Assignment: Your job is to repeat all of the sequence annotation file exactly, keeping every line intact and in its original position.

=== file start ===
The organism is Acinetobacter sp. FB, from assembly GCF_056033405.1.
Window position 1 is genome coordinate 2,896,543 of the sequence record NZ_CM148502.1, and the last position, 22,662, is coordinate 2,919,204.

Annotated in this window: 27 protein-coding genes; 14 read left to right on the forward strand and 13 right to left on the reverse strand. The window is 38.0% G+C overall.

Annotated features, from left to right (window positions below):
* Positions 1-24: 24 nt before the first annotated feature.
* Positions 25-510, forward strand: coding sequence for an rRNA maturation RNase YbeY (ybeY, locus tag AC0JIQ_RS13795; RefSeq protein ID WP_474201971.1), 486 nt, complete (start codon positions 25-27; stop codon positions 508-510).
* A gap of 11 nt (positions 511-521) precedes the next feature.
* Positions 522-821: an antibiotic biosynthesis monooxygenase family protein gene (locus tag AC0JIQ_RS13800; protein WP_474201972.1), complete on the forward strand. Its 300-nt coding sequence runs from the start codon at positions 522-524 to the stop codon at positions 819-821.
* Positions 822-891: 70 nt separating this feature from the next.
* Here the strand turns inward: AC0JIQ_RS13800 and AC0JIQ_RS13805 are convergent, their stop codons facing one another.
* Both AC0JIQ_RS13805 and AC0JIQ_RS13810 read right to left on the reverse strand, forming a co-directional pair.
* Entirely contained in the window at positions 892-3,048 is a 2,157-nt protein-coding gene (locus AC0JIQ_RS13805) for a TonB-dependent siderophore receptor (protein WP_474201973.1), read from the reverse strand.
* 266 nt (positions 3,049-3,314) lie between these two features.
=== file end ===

The organism is Acinetobacter sp. FB, from assembly GCF_056033405.1.
Window position 1 is genome coordinate 2,896,543 of the sequence record NZ_CM148502.1, and the last position, 22,662, is coordinate 2,919,204.

Annotated in this window: 27 protein-coding genes; 14 read left to right on the forward strand and 13 right to left on the reverse strand. The window is 38.0% G+C overall.

Annotated features, from left to right (window positions below):
* Positions 1-24: 24 nt before the first annotated feature.
* Positions 25-510, forward strand: coding sequence for an rRNA maturation RNase YbeY (ybeY, locus tag AC0JIQ_RS13795; RefSeq protein ID WP_474201971.1), 486 nt, complete (start codon positions 25-27; stop codon positions 508-510).
* A gap of 11 nt (positions 511-521) precedes the next feature.
* Positions 522-821: an antibiotic biosynthesis monooxygenase family protein gene (locus tag AC0JIQ_RS13800; protein WP_474201972.1), complete on the forward strand. Its 300-nt coding sequence runs from the start codon at positions 522-524 to the stop codon at positions 819-821.
* Positions 822-891: 70 nt separating this feature from the next.
* Here the strand turns inward: AC0JIQ_RS13800 and AC0JIQ_RS13805 are convergent, their stop codons facing one another.
* Both AC0JIQ_RS13805 and AC0JIQ_RS13810 read right to left on the reverse strand, forming a co-directional pair.
* Entirely contained in the window at positions 892-3,048 is a 2,157-nt protein-coding gene (locus AC0JIQ_RS13805) for a TonB-dependent siderophore receptor (protein WP_474201973.1), read from the reverse strand.
* 266 nt (positions 3,049-3,314) lie between these two features.